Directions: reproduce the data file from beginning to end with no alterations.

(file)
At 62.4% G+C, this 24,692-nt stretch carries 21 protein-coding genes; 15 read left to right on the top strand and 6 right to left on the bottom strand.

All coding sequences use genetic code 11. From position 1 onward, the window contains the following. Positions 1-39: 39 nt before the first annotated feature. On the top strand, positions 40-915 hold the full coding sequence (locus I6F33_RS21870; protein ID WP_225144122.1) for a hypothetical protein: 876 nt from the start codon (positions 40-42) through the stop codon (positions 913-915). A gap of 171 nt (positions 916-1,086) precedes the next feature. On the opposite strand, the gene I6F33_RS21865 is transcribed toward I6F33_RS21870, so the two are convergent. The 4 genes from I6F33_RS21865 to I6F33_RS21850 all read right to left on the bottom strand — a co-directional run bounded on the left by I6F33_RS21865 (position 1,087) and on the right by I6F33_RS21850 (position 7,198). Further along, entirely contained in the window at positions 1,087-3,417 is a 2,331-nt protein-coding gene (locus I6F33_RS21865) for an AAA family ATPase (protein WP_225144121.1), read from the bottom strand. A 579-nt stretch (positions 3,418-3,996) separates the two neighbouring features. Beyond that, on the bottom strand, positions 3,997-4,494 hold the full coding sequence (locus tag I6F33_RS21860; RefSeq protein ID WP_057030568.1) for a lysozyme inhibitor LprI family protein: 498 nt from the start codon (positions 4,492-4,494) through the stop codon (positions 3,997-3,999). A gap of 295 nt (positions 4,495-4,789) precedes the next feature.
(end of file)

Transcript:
At 62.4% G+C, this 24,692-nt stretch carries 21 protein-coding genes; 15 read left to right on the top strand and 6 right to left on the bottom strand.

All coding sequences use genetic code 11. From position 1 onward, the window contains the following. Positions 1-39: 39 nt before the first annotated feature. On the top strand, positions 40-915 hold the full coding sequence (locus I6F33_RS21870; protein ID WP_225144122.1) for a hypothetical protein: 876 nt from the start codon (positions 40-42) through the stop codon (positions 913-915). A gap of 171 nt (positions 916-1,086) precedes the next feature. On the opposite strand, the gene I6F33_RS21865 is transcribed toward I6F33_RS21870, so the two are convergent. The 4 genes from I6F33_RS21865 to I6F33_RS21850 all read right to left on the bottom strand — a co-directional run bounded on the left by I6F33_RS21865 (position 1,087) and on the right by I6F33_RS21850 (position 7,198). Further along, entirely contained in the window at positions 1,087-3,417 is a 2,331-nt protein-coding gene (locus I6F33_RS21865) for an AAA family ATPase (protein WP_225144121.1), read from the bottom strand. A 579-nt stretch (positions 3,418-3,996) separates the two neighbouring features. Beyond that, on the bottom strand, positions 3,997-4,494 hold the full coding sequence (locus tag I6F33_RS21860; RefSeq protein ID WP_057030568.1) for a lysozyme inhibitor LprI family protein: 498 nt from the start codon (positions 4,492-4,494) through the stop codon (positions 3,997-3,999). A gap of 295 nt (positions 4,495-4,789) precedes the next feature.